Penicillin is an Example of the Role of Pharmacognosy in Medicine
Most people don't realize that penicillin is actually a fungus that has very high anti-bacterial properties. Penicillin is a naturally occurring organism that man has identified as being of great importance in the treatment of bacterial infections. The beauty of antibiotics is that they selectively kill the pathogen but have little or no ill effect upon the person.
Antibiotics are derived from living organisms Sulfa drugs are not from living organisms and therefore are not technically antibiotics, though they are often referred to as such. When grandma used a moldy bread poultice on an infected finger it was because the molds that grew on the bread were often penicillin or penicillin like compounds that actually killed the infection. Grandma was pretty smart after all.
Penicillin was first found by Fleming in 1929. Later, in 1940, a group of Oxford chemists demonstrated its possibilities in medicine.
PREPARATION.—Penicillin is found in cultures of Penicillium notatum in small amounts. Definite strains of the mold are used and may be grown using either the surface or submerged culture method. Commercially it is extracted from these cultures by means of organic solvents such as ether, amyl acetate, chloroform and others.
USES AND DOSE.—Penicillin is most active on Gram-positive bacteria but the Gram-negative Neisseria species are notable exceptions. Largely due to the experience with the wounded and sick in the armed forces (1942 to 1946), it has been established that penicillin may be used successfully in the treatment of a wide variety of diseases, such as those caused by streptococci, staphylococci, gonococci, the bacilli of gas gangrene, and of anthrax, and actinomyces. Encouraging results are being obtained in the treatment of syphilis and also Well's disease.
Clinically there have been no serious toxic effects and in as much as penicillin contains variable amounts of impurities it is altogether possible those effects that are observed may be due to this fact. Chills, fever and urticarial conditions are the most common untoward effects.
Penicillin is usually combined with calcium or sodium for therapeutic use. These preparations are more stable and somewhat more slowly absorbed and therefore exert their effects over a longer period of time. Penicillin may be administered intramuscularly, intravenously, intrathecally, topically and orally. Penicillin in oil suspension may be injected in very large doses: 300,000 units, intramuscularly, and the effect will extend over two or three days.
Commercial penicillin is not a pure substance but a mixture of several fractions. At the present time, four of these are known and are designated in the United States as G, X, F and K. The relative amounts of these four fractions may vary in commercial penicillins. These fractions differ in their in vitro and in mw activity against a variety of bacteria. This condition leads to variable results in therapy. Manufacturers cooperating with the National Institute of Health are trying to improve the preparation of penicillin and produce a more uniform product.
STANDARDS.—Penicillin is standardized in terms of its antibacterial activity and for this purpose a unit of value originally used by the Oxford workers is now known as the Oxford or Florey unit. A unit is equivalent to the smallest amount, which when dissolved in 50 cc. of meat extract broth, completely inhibits the growth of the test strain of Staphylococcus aureus.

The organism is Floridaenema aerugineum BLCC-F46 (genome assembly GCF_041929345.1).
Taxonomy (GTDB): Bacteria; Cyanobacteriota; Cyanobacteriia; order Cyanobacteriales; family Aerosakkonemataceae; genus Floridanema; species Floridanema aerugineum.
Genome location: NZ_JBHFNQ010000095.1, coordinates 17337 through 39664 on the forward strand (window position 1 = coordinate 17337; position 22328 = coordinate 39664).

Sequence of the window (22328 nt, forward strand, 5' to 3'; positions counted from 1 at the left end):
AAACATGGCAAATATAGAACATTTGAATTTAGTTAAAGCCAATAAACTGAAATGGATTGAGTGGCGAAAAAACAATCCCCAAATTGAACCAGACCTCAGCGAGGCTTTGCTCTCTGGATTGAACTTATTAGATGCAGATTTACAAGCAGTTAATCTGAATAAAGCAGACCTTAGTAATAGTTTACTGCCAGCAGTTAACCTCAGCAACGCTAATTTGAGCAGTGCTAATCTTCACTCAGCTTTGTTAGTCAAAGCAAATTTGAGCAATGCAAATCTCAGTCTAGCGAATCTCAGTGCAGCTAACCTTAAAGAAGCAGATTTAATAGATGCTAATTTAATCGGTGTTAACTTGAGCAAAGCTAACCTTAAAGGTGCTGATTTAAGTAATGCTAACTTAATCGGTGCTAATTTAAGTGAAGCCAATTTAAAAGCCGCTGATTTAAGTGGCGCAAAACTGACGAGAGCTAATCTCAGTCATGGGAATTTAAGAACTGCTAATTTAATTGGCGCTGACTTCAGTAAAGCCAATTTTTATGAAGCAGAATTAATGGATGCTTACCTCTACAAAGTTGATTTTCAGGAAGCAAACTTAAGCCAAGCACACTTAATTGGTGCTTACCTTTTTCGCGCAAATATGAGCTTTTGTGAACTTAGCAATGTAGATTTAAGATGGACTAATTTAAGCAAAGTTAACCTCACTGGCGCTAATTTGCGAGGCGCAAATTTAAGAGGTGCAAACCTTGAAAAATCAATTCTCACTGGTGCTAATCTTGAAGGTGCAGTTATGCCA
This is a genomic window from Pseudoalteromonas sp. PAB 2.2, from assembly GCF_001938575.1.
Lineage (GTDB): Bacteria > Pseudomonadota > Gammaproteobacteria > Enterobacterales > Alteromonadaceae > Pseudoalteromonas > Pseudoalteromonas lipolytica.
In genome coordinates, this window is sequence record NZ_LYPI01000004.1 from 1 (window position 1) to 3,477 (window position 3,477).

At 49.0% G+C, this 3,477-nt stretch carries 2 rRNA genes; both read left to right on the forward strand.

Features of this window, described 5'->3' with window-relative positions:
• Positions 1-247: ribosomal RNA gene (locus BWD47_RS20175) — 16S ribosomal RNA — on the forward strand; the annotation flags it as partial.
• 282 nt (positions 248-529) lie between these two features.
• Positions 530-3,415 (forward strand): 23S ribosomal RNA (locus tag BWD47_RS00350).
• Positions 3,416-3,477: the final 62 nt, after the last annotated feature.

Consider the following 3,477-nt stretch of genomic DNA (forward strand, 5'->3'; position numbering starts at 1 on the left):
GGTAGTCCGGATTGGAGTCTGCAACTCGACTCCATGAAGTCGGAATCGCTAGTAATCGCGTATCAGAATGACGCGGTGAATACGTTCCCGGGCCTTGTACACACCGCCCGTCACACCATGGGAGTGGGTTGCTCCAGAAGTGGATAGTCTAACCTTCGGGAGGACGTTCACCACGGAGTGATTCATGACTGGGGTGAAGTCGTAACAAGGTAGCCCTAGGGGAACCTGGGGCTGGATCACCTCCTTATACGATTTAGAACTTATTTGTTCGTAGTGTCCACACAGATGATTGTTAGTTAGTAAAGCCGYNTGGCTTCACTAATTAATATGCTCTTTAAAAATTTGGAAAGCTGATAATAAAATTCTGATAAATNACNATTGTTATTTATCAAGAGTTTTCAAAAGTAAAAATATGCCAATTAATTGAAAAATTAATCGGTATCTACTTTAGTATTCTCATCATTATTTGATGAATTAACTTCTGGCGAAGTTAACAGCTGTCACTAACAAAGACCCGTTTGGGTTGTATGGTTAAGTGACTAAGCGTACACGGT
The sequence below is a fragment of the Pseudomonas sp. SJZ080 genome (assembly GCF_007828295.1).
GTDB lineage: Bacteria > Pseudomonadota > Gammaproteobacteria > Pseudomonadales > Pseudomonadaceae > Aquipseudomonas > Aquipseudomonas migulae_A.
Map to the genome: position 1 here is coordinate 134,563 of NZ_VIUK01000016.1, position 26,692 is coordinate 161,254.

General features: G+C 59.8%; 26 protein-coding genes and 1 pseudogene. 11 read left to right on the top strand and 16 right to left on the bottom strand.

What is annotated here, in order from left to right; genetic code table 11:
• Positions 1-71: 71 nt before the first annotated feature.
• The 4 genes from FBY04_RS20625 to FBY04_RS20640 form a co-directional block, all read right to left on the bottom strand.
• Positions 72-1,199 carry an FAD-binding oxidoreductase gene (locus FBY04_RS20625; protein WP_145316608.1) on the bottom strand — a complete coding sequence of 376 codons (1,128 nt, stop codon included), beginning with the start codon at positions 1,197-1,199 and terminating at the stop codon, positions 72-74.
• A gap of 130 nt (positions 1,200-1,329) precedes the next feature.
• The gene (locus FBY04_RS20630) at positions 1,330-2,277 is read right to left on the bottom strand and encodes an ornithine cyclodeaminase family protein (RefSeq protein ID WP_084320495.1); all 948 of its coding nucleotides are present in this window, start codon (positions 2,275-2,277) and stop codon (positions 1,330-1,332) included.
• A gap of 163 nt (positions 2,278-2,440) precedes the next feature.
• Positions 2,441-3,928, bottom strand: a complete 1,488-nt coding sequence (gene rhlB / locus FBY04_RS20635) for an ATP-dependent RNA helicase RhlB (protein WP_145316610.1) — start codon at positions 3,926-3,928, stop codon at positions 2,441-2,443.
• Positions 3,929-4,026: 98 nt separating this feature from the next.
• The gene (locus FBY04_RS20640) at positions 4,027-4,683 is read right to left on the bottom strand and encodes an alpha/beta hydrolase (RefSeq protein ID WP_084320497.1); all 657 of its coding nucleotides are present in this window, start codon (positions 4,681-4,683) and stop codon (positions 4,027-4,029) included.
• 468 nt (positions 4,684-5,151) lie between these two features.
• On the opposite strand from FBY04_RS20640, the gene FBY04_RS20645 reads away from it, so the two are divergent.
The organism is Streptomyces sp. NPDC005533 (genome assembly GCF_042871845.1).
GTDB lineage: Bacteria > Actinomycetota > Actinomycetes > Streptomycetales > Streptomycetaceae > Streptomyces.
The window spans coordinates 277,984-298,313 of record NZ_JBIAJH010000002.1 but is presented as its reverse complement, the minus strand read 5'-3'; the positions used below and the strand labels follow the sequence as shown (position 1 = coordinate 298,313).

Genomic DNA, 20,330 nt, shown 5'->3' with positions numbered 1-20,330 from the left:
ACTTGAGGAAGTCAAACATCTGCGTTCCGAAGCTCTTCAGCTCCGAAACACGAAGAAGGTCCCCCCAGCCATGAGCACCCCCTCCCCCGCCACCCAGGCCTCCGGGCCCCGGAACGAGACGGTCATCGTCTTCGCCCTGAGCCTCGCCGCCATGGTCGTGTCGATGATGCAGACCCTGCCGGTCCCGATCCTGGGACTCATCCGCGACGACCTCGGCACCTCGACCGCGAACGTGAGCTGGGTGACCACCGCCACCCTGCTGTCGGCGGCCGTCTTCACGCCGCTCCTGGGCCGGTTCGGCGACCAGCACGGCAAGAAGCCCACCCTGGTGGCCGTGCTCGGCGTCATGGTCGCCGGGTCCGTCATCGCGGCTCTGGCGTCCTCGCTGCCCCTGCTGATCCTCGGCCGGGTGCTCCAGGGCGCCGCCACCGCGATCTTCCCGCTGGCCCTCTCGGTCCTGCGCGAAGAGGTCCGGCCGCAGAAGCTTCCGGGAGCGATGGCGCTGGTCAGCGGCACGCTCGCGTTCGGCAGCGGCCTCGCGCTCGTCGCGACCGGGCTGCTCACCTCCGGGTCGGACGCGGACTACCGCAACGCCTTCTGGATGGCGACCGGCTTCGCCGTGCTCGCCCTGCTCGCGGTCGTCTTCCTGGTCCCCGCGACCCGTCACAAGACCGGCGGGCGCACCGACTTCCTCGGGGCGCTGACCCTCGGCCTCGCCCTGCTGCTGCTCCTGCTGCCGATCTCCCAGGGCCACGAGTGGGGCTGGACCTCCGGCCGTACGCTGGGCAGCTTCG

Pure crystalline sodium penicillin G having 1666 units per mg. has been designated as the international standard. The new international unit has been defined as "the specific penicillin activity contained in 0.6 microgram of the international standard."
The following penicillin items are recognized in the U. S. P.
Penicillium Calcium (U. S. P. 1947 to date). Penicillium Sodium (U. S. P. 1947 to date). Penicillium Dental Cones (U. S. P. 1947 to date). Penicillin Injection in Oil and Wax (U. S. P. 1947 to date). Penicillin Ointment (U. S. P. 1947 to date). Penicillin Tablets (U. S. P. 1947 to date). Penicillin Troches (U. S. P. 1947 to date).
Interesting Dosing Facts about Penicillin
When penicillin first came into use medicinally, dosing was quite low usually no more that 300,000 units for an adult with a serious infection. This was often given as oil based injection given only once.
As time has passed the bacteria have become resistant to penicillin at that level of dosing. Currently doses as high as 20-24 million units/day IV are used. This is the equivalent of 300,000 units per kilogram of weight.
Normal dosing of penicillin is 800,000 units four times daily or 3.2 million unit’s daily on an empty stomach. A penicillin unit is now equated into milligrams, as are most drugs. Measuring drugs in units has become antiquated for most medications. There are some exceptions though. A rule of thumb is that 400,000 units of penicillin is equal to 250 mg's and 800,000 units of penicillin is equal to about 500 milligrams or 1/2 of a gram.
Penicillin has been the gateway antibiotic for all other antibiotics currently used. Penicillin is known as a beta-lactam antibiotic and from this one drug the impetuous to investigate nature for other antibiotics took off.
Interestingly, several major antibiotics have been derived from dirt. Nystatin came from the soil of New York State and its name reflects its origin. Lincomycin was derived from the dirt in Lincoln Nebraska. When pharmacy researchers went to various parts of the world they were asked to collect a sample of dirt to see if there were any microorganisms that could be used to fight infection. These are just a few examples of antibiotics that have helped both man and animal thanks to the science of pharmacognosy!
The following information is taken from...
“PHARMACOGNOSY” By Gathercoal and Wirth, Second Edition 1947